Throughout this year, Florent often invited me and said, ‘It would be great if you could come to the academy.’ So it was more of a friendly visit than an official masterclass. Finally, there was an opportunity to combine a family trip and also visit Florent. I went there, had a great time for a couple of days. I went to their training sessions, initially just observing everything that was happening. For me, it was also a great experience — to see how they train. I saw many interesting things.

Then I went on the ice. At first, I was a bit shy, and Florent would ask me, ‘What do you think about this and that?’ We discussed it, and I shared my vision. Often, I would look at someone and say— not even as criticism but just sharing my experience, ‘I like this, you can do it like this.’ And Florent would say, ‘Exactly! Wait a moment.’ He would call the skater over and say, ‘Now, tell them the same thing.’ I would repeat the same advice. He would say, ‘See, how many times have I told you that? Now, when Anya says it, you’ll understand immediately.’ There were situations when I would say something, and Florent would say, ‘I’ve told her that ten times, but when you said it, she immediately corrected it.’ Perhaps it was just a fresh perspective. I attended the training sessions and shared my experience.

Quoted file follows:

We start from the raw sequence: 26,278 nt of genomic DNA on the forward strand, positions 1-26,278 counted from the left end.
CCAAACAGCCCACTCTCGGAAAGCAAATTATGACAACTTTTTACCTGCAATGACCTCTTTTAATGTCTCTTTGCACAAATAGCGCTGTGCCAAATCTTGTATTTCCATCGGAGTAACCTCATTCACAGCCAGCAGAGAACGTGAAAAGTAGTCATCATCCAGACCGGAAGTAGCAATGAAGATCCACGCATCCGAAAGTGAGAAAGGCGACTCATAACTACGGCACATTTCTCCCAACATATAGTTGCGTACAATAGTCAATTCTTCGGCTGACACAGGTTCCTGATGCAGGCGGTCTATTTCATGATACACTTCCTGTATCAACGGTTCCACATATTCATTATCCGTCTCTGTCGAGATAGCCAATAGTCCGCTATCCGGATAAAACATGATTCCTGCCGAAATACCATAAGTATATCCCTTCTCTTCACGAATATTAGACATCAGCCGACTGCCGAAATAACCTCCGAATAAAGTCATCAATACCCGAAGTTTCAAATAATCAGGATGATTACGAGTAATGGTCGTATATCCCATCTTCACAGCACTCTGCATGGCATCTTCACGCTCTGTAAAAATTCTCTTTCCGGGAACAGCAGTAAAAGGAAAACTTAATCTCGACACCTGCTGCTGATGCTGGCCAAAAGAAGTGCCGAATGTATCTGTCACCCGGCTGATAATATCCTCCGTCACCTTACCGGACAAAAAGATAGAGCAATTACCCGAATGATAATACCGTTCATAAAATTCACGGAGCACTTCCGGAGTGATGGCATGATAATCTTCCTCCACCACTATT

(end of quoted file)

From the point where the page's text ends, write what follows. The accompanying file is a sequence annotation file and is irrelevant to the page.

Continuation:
At the end, there was something like a press conference, where all the skaters asked me questions, and we simply had a conversation. In the end, it was more like a regular conversation than a press conference. We spent several hours together, and the guys had many different questions. I just shared my opinions and experiences, and we discussed them.

Was there anything unexpected asked?

Anna Shcherbakova: No, those usual for skaters things. There were questions about routines, preparation for competitions — many were interested in learning about that. In general, we discussed the pressing issues of figure skaters.

Is the training process different in France and Russia?

Anna Shcherbakova: I can’t say that I have anything to compare it to. In the Russian school, I was only at the “Khrystalny” rink, so I can compare it to the approach of our coaches. Of course, there are differences, but I really liked how Florent approaches his work. He doesn’t put pressure on the athletes; instead, he leads by example, showing the dedication required in skating. I think he demonstrates what can be achieved through his own results.

Anna, there is a lot of talk about your comeback — Ilia Averbukh said that you are considering it. Should we expect to see you in competitions in the new season? Do you miss tournaments?

Anna Shcherbakova: Honestly, I don’t like discussing unfinished matters. If it happens, you and the fans won’t miss it. Everyone will find out, and there will be something to discuss. But for now, I prefer not to comment or discuss it.

What are you working on in Novogorsk?

Anna Shcherbakova: I’m working on regaining physical fitness (smiles).

What are your plans for the upcoming summer?

Anna Shcherbakova: Grandiose plans (laughs) — both training camps and work. So, very busy plans.